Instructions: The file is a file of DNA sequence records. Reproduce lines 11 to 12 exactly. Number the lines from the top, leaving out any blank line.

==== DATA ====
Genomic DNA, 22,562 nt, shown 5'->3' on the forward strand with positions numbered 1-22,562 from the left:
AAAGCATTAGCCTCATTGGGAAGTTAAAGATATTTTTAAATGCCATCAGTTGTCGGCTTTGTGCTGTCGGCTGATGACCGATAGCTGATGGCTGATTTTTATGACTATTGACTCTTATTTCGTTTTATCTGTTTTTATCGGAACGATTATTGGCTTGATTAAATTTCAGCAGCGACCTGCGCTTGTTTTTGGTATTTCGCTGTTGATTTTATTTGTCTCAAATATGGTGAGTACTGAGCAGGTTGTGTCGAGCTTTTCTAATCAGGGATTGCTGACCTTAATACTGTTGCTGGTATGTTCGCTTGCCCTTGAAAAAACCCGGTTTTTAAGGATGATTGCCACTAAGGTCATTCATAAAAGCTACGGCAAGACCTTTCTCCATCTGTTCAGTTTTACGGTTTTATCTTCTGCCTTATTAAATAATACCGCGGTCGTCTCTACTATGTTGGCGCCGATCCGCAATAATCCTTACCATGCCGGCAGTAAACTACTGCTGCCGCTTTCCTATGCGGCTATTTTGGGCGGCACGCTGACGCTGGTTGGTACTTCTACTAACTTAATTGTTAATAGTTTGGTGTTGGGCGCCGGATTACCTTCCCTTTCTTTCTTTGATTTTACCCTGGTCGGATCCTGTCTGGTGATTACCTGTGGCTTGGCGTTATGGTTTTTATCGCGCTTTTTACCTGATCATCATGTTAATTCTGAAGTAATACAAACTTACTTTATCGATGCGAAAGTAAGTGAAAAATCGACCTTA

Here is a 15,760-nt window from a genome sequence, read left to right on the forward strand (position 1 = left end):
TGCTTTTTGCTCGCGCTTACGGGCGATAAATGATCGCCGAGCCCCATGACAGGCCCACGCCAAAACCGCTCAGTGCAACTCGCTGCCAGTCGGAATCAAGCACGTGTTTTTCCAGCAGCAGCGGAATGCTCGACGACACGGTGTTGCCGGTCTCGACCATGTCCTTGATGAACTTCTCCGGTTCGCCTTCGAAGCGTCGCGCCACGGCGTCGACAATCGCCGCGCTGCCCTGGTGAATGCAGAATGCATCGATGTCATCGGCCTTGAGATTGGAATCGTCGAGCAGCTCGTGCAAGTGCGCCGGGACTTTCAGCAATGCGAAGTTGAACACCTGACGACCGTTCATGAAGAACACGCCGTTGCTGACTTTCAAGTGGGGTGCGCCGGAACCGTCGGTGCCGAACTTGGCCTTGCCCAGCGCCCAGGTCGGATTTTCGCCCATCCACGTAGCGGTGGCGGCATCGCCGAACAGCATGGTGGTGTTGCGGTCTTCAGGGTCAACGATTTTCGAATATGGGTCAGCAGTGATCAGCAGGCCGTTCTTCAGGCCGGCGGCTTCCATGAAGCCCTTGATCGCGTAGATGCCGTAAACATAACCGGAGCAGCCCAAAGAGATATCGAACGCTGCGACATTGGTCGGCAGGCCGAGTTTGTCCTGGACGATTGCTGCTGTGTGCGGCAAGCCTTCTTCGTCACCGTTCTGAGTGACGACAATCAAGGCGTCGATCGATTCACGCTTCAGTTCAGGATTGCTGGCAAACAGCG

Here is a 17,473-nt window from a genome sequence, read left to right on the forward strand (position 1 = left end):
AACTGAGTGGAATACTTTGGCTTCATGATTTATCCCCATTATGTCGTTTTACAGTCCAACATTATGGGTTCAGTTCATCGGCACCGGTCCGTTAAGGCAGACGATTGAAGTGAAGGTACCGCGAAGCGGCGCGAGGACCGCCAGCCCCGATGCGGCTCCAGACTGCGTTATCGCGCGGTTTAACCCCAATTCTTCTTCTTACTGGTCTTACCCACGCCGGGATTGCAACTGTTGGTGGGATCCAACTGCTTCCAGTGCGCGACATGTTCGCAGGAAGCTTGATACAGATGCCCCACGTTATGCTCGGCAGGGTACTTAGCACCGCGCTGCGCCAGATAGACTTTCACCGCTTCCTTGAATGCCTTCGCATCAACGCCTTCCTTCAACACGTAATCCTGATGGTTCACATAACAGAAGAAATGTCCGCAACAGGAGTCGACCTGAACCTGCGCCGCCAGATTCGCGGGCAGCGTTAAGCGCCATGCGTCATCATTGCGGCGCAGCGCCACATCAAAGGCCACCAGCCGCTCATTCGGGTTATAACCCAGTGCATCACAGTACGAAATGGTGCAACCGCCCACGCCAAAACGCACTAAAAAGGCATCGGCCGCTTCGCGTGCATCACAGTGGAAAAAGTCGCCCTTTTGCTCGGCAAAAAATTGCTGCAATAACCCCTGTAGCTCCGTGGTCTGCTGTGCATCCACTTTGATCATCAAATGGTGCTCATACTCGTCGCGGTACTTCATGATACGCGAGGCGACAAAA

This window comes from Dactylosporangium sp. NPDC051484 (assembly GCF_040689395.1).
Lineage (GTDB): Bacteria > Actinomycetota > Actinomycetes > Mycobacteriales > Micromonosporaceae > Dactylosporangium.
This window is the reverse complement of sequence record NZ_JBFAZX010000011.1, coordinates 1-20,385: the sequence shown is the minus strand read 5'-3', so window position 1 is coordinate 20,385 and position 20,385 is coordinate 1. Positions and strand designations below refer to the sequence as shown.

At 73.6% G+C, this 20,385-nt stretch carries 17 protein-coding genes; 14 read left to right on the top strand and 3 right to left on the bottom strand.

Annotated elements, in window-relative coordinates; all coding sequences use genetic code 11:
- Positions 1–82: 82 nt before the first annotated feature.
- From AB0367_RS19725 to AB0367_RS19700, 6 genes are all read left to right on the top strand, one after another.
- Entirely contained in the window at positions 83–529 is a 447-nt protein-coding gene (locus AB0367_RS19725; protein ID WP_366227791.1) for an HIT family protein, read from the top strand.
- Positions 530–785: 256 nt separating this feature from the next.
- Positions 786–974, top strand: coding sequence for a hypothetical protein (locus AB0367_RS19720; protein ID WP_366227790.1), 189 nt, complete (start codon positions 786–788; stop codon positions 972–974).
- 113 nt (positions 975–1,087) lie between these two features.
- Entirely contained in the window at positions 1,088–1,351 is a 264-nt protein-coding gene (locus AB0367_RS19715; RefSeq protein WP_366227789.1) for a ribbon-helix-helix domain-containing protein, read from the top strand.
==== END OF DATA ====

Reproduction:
Annotated elements, in window-relative coordinates; all coding sequences use genetic code 11:
- Positions 1–82: 82 nt before the first annotated feature.